Lem describes this collection of writings within/about a given setting as a “library for a given purpose.”4 He suggests that while some of these works are of high enough quality to publish in their own right, most merely for the purposes of world-building. I want to suggest that GMs would do well to consider writing a “library for a given purpose” rather than either form of traditional setting primer. Offer players slices of the world which bring it to life and create a range (or if you are feeling more adventurous, an interconnected network) of open questions, possibilities, opinions, generalisations, contextualisations, etc.

III. Examples from media

A. Complete Works

Rather than explain in detail the paradigmatic examples of this genre of writing, I’ll simply name some examples and link to more information. Examples from Borges’ writings include The Book of Imaginary BeingsThe Library of Babel, The Analytical Language of John Wilkins, An Examination of the Work of Herbert QuainTlön, Uqbar, Orbis Tertius, etc. Lem’s examples include works like A Perfect Vacuum, Provocation, One Human MinuteImaginary Magnitude, Non Serviam, etc.  Other writers have done similar things in their work from time to time also: for example, Franz Kafka‘s A Report to an Academy, Before the Law, A Message From the Emperor, The City Coat of Arms, The Problem of our Laws, etc are early and undeveloped examples of the style.

Borges tends towards encyclopedia-style articles, whereas Lem has a bias towards fictional literary criticism. Both authors also integrate fictional historical accounts into their work, but these are very different from the closed-off, completist style favoured by many GMs, as readers will no doubt notice. Kafka’s examples are often parables, and thus have less obvious tension between their fictional nature and non-fictional presentation, since readers are used to the cultural convention that parables are presented as true stories, etc. I’m sure other authors could be identified whose work might be useful in informing the GM who wishes to write primers in this style.

B. References within works

While this post focuses on entire pieces of writing, even throwaway comments can be rich in creating a certain atmosphere and situating players within the world. To illustrate this, let us pick just a few examples from the Star Wars franchise:

  • Han drops in a reference to the Kessel Run that is never explained in the original trilogy;
  • Luke comments “I used to bull’s-eye womp rats in my T-16 back home,” without giving us details as to what a T-16 is. As for womp rats, we know nothing save that they are “not much bigger than 2 metres” (which we learn from the same line);
  • Leia calls Han a “nerf herder,” but we are never told what a nerf is, why someone might want to herd them, or what kind of a person would take part in such a profession.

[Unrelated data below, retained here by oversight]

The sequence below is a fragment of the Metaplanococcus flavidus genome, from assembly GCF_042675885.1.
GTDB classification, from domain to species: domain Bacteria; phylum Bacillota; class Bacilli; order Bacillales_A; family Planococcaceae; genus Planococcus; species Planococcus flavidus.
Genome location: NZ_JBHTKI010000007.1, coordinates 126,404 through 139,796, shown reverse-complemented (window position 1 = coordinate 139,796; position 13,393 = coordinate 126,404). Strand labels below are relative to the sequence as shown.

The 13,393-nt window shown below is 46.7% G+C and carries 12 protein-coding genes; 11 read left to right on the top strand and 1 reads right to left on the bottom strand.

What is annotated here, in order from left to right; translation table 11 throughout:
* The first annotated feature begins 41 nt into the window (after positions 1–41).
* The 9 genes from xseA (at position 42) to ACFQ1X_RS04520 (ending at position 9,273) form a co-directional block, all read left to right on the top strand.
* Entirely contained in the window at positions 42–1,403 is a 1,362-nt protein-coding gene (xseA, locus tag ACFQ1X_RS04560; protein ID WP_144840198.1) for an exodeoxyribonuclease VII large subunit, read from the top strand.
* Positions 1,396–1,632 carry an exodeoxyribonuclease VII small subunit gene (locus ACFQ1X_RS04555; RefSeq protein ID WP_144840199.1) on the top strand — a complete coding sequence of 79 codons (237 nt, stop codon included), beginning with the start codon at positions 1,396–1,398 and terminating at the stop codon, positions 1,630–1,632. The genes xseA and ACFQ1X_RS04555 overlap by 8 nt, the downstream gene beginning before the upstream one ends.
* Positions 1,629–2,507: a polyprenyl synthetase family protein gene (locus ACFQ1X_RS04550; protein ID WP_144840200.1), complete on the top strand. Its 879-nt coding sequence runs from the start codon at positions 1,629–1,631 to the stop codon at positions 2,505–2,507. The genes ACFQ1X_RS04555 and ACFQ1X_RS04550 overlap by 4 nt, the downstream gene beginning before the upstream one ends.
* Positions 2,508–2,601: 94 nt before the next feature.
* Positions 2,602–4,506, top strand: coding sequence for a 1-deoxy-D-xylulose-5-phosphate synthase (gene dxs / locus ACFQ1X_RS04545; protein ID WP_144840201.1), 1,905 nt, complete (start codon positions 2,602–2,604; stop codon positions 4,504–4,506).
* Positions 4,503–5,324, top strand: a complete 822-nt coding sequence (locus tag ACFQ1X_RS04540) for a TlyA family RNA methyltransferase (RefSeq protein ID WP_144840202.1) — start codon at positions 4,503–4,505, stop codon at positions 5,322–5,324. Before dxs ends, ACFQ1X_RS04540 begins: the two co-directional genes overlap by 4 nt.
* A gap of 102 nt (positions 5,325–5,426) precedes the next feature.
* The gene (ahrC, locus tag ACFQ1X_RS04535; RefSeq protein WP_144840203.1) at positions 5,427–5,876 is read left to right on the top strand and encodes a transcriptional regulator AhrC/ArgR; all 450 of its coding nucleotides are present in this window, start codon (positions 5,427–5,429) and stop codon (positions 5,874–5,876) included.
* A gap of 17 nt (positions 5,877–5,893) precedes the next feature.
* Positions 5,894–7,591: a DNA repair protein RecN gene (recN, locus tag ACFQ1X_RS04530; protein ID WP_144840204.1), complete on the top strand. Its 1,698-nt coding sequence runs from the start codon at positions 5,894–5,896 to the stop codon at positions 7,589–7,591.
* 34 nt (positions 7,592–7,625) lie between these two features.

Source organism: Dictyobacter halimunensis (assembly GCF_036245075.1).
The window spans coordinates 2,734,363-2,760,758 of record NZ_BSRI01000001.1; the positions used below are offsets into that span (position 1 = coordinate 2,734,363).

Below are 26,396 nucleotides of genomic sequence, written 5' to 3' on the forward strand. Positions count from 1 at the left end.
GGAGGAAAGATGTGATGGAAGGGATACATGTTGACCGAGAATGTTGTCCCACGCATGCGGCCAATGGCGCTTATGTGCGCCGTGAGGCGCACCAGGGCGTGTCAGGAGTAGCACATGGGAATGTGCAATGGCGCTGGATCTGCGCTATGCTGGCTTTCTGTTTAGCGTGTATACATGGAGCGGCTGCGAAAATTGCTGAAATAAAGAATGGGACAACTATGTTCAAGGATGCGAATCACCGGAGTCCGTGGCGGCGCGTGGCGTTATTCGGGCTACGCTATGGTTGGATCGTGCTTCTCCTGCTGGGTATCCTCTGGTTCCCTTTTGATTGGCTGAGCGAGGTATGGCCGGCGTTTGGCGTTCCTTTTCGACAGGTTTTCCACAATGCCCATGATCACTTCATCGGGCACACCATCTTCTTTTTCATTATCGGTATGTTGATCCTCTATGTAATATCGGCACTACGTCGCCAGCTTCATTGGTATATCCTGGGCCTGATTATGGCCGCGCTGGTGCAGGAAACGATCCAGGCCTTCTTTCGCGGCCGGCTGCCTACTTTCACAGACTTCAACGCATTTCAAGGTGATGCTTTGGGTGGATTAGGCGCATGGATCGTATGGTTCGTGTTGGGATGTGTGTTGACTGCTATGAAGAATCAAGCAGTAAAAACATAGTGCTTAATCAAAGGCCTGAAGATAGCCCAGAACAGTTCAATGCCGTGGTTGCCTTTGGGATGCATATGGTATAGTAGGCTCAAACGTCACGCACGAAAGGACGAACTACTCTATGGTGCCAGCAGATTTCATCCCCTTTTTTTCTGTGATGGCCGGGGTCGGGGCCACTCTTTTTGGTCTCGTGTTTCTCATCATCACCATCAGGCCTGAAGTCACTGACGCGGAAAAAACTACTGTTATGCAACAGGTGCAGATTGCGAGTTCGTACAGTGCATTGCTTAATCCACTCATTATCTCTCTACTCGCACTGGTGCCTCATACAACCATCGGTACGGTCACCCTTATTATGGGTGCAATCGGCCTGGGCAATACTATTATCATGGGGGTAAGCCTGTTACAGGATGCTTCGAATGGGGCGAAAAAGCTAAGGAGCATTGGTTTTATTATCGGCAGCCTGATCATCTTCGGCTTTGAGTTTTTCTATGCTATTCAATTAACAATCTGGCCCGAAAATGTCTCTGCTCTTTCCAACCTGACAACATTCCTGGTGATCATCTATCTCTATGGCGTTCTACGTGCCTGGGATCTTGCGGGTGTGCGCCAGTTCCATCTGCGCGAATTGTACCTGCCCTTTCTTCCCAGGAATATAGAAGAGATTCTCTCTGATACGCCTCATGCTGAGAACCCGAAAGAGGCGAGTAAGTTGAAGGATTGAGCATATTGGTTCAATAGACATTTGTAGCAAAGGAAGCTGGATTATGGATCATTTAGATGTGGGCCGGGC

Together these comments, along with many others, create the ‘fish out of water’ feeling that a truly alien setting should induce, whilst at the same time situating us very much within the setting. They do this by handing us a setting element (such as the Kessel Run or the womp rat) without holding our hand and feeling the need to explain it to us – our imagination is left to fill in the gaps based on reasonable assumptions and inferences. Therefore, even without the appropriate frame of reference, we understand from context and tone of voice that ‘nerf herder’ is an insult, or that the Kessel Run is difficult. This technique of casually mentioning setting elements without giving out too many details is also associated with H. P. Lovecraft, although he often interwove these off-the-cuff references as his writing progressed, bringing them up again in later stories and adding new details, etc – this is what allowed the creation of a ‘mythos’ that remains flexible, open to reinterpretation and recharacterisation. One GM’s Nyarlathotep is not the same as another’s, for instance.

IV. Concrete suggestions

Allow me to summarise with some ideas of how we could prepare different kinds of materials for our games to give players an insight into new settings, cultures, etc. These could, of course, be used not only by GMs but also by game/setting/scenario designers.

  • A technical/instructional manual, user’s guide, or end-user license – this need not be for high tech (does a Wand of Raise Dead have a legal disclaimer?);
  • A contents page, index, or glossary to a larger work;
  • An academic paper or scientific report of some kind (or its abstract) – perhaps a white paper issued by a think-tank, or an account of new research in a certain discipline, a meta-study of research in a certain field, or a work of art history;
  • A statistical report issued by a governmental or private institute or department (e.g. a summary of census information, or annual inflation statistics; in the latter case, consider not only what the inflation rate is, but how this society calculates it – what commodities are considered representative of an average ‘basket’ of goods, and how is information on prices collected?);
  • A contract of some kind – employment, property rental, prenuptial, indenture, etc;
  • A recipe book or nutritional guide (is Venusian daggerworm high in protein, how are its poison sacs best removed, and does it taste best when fried or boiled?);
  • Rules for a game, sport, or similar contest;
  • A prosyletising tract/pamphlet for a religion;
  • A personnel file, medical record, or school report;
  • Quiz or exam questions (preferably without answer key);
  • A myth, parable, fairy-tale, or collection of proverbs.

1 (Stanislaw Lem, Microworlds, 1984, pp. 23)
2 (Stanislaw Lem, Microworlds, 1984, pp. 24)
3 (Stanislaw Lem, Microworlds, 1984, pp. 24; emphasis added)
4 (Stanislaw Lem, Microworlds, 1984, pp. 24)
5 (Stanislaw Lem, Microworlds, 1984, pp. 24)